-Vdd/5<VTP1<-Vdd/6                                         (1)
Vdd/6<VTN1<Vdd/5                                           (2)
-Vdd/5<VTP3<-Vdd/6                                         (3)
Vdd/6<VTN3<Vdd/5                                           (4).
Description
BACKGROUND OF THE INVENTION

1. Field of the Invention

The present invention relates to a delay circuit, and more particularly a delay circuit for digital signal processing which can secure a longer delay time.

2. Description of the Related Art

FIG. 5 shows an example of a conventional delay circuit. The delay circuit shown in FIG. 5 includes: a first inverter constituted by a first P-channel MOS transistor 5-1 and a first N-channel MOS transistor 5-2; a delay section constituted by a resistor 5-7 and a capacitor 5-8; a second inverter constituted by a second P-channel MOS transistor 5-3 and a second N-channel MOS transistor 5-4; and a third inverter constituted by a third P-channel MOS transistor 5-5 and a third N-channel MOS transistor 5-6.

An operation of the delay circuit shown in FIG. 5 will now be described with reference to FIGS. 6A through 6E. FIGS. 6A through 6E are waveforms showing changes of potentials at nodes NA through NE in the delay circuit.

A potential at the node NA is 0 [V] in the initial state (t=t0). If the capacitor 5-8 is assumed not to be charged, the potentials at the nodes NA through NE will be 0 [V], VDD [V], 0 [V], VDD [V], and 0 [V], respectively at t=t0.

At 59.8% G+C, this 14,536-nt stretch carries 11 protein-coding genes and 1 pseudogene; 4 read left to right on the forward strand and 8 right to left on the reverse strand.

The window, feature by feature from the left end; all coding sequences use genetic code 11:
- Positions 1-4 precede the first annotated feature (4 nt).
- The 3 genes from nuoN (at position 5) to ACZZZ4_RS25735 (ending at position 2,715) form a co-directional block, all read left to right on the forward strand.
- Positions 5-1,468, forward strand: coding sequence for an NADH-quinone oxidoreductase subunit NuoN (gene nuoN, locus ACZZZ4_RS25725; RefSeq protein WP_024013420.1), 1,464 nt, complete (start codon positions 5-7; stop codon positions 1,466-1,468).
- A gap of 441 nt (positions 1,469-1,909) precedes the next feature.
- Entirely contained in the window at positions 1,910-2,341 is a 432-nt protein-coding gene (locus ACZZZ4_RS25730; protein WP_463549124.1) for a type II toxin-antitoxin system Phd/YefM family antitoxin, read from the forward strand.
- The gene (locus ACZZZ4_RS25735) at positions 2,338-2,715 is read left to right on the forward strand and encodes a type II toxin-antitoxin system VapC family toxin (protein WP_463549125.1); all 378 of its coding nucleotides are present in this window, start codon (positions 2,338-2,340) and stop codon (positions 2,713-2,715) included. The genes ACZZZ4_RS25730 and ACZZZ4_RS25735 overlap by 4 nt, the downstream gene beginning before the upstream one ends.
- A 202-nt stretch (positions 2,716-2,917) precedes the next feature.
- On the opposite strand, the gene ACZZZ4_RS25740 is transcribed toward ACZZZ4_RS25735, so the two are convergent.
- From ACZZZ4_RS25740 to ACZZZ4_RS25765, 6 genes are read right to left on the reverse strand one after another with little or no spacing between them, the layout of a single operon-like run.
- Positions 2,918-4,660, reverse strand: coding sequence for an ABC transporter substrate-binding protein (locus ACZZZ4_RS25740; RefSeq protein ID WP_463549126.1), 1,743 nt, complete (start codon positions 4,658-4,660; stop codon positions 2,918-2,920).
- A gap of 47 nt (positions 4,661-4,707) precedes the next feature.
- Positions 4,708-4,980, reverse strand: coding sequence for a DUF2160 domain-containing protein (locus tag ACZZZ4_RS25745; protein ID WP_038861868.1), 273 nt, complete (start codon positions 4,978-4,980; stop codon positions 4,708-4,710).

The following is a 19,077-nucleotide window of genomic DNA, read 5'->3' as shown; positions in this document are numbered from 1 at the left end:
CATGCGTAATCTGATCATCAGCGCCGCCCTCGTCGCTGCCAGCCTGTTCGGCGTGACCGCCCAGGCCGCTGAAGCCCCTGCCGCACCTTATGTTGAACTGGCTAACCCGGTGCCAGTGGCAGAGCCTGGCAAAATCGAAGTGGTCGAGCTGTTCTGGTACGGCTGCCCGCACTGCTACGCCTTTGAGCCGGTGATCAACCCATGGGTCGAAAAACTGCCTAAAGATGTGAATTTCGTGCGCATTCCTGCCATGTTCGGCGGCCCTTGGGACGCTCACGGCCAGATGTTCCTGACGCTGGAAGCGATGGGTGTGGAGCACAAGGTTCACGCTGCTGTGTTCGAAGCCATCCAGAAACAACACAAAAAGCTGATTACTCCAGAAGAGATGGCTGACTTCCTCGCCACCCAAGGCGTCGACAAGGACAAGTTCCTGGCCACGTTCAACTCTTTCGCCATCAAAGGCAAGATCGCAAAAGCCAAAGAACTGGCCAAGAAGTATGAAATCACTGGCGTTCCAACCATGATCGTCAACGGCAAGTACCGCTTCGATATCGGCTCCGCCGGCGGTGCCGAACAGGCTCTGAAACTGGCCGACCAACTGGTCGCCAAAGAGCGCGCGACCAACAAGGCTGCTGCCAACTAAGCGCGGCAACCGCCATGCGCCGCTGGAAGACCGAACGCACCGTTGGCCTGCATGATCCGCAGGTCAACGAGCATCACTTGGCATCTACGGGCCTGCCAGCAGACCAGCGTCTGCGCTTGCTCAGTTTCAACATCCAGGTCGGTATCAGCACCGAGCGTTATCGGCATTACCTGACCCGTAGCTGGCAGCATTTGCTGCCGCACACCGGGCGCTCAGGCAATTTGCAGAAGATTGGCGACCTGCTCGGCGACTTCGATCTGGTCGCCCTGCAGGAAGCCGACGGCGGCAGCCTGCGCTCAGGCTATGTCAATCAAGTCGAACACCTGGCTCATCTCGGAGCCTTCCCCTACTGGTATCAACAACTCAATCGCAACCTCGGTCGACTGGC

In this state, a current flows from the node NB to the node NC through the resistor 5-7 to charge the capacitor 5-8. For this reason, the potential at the node NC is changed in accordance with the following equation.

eC=eB(1-exp(t/CR))

wherein eC represents a potential at the node NC; eB, a potential at the node NB; t, an elapsed time, C, a capacitance of the capacitor 5-8, and R, a resistance of the resistor 5-7.

When the potential at the node NC exceeds a threshold value of the second inverter at t=t1, the potential at the node ND drops to 0 [V].

This potential change is inverted by the third inverter. Accordingly, the potential at the node NE raises to VDD [V]. When a time has elapsed sufficiently longer than a time constant determined by the resistance of the resistor 5-7 and the capacitance of the capacitor 5-8, the capacitor 5-8 is charged and the potential at the node NC becomes VDD [V].

If the potential at the node NA (a potential of an input signal) is assumed to be changed to VDD [V] at t=t2, the potential at the node NB becomes 0 [V], so that the capacitor 5-8 discharges through the resistor 5-7 and the N-channel MOS transistor 5-2.

When the potential at the node NC becomes smaller than the threshold value of the second inverter at t=t3, the potential at the node ND raises up to VDD [V]. Then, the potential at the node NE drops to 0 [V].

From a view point of the comparison of the potential change at the node NA with the potential change at the node NE, a voltage (a signal) at the node NE is a signal in which a signal at the node NA is delayed by the time of t1-t0=t3-t2. More specifically, a digital signal input to the node NA is delayed by (t1-t0) and output to the node NE.

FIG. 7 is a circuit diagram showing a delay circuit of Miller integrator type showing another example of a conventional delay circuit. The delay circuit shown in FIG. 7 comprises a first inverter 7-1, a second inverter 7-2, a third inverter 7-3, a fourth inverter 7-4, and a capacitor 7-5.